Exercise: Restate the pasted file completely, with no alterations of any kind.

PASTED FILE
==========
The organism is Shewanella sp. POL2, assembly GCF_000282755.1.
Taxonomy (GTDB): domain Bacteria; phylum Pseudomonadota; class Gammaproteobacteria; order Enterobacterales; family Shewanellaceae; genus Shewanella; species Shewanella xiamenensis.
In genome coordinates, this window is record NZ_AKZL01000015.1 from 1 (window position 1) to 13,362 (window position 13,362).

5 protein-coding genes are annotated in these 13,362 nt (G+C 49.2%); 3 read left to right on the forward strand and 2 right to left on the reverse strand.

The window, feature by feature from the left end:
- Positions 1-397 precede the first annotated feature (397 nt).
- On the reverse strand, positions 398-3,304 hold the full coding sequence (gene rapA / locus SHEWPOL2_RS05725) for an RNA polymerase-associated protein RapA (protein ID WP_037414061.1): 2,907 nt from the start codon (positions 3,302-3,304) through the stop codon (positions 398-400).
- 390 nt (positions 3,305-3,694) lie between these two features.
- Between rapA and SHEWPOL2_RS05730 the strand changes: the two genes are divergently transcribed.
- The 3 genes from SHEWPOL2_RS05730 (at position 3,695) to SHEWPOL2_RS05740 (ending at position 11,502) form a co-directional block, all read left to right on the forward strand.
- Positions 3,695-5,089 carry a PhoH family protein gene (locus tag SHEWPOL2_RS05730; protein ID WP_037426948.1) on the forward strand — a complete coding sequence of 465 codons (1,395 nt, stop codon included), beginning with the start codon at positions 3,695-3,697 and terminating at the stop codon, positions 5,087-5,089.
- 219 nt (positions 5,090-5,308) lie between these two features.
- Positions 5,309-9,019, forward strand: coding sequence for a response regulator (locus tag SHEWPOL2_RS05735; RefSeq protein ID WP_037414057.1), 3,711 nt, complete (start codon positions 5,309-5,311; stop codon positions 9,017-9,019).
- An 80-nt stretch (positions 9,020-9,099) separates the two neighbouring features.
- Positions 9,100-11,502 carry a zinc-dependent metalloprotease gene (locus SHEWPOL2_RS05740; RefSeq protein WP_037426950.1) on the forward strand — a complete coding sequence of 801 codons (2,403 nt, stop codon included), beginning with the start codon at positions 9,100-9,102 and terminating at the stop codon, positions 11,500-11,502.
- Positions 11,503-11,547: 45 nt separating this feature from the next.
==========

The organism is Shewanella sp. POL2, assembly GCF_000282755.1.
Taxonomy (GTDB): domain Bacteria; phylum Pseudomonadota; class Gammaproteobacteria; order Enterobacterales; family Shewanellaceae; genus Shewanella; species Shewanella xiamenensis.
In genome coordinates, this window is record NZ_AKZL01000015.1 from 1 (window position 1) to 13,362 (window position 13,362).

5 protein-coding genes are annotated in these 13,362 nt (G+C 49.2%); 3 read left to right on the forward strand and 2 right to left on the reverse strand.

The window, feature by feature from the left end:
- Positions 1-397 precede the first annotated feature (397 nt).
- On the reverse strand, positions 398-3,304 hold the full coding sequence (gene rapA / locus SHEWPOL2_RS05725) for an RNA polymerase-associated protein RapA (protein ID WP_037414061.1): 2,907 nt from the start codon (positions 3,302-3,304) through the stop codon (positions 398-400).
- 390 nt (positions 3,305-3,694) lie between these two features.
- Between rapA and SHEWPOL2_RS05730 the strand changes: the two genes are divergently transcribed.
- The 3 genes from SHEWPOL2_RS05730 (at position 3,695) to SHEWPOL2_RS05740 (ending at position 11,502) form a co-directional block, all read left to right on the forward strand.
- Positions 3,695-5,089 carry a PhoH family protein gene (locus tag SHEWPOL2_RS05730; protein ID WP_037426948.1) on the forward strand — a complete coding sequence of 465 codons (1,395 nt, stop codon included), beginning with the start codon at positions 3,695-3,697 and terminating at the stop codon, positions 5,087-5,089.
- 219 nt (positions 5,090-5,308) lie between these two features.
- Positions 5,309-9,019, forward strand: coding sequence for a response regulator (locus tag SHEWPOL2_RS05735; RefSeq protein ID WP_037414057.1), 3,711 nt, complete (start codon positions 5,309-5,311; stop codon positions 9,017-9,019).
- An 80-nt stretch (positions 9,020-9,099) separates the two neighbouring features.
- Positions 9,100-11,502 carry a zinc-dependent metalloprotease gene (locus SHEWPOL2_RS05740; RefSeq protein WP_037426950.1) on the forward strand — a complete coding sequence of 801 codons (2,403 nt, stop codon included), beginning with the start codon at positions 9,100-9,102 and terminating at the stop codon, positions 11,500-11,502.
- Positions 11,503-11,547: 45 nt separating this feature from the next.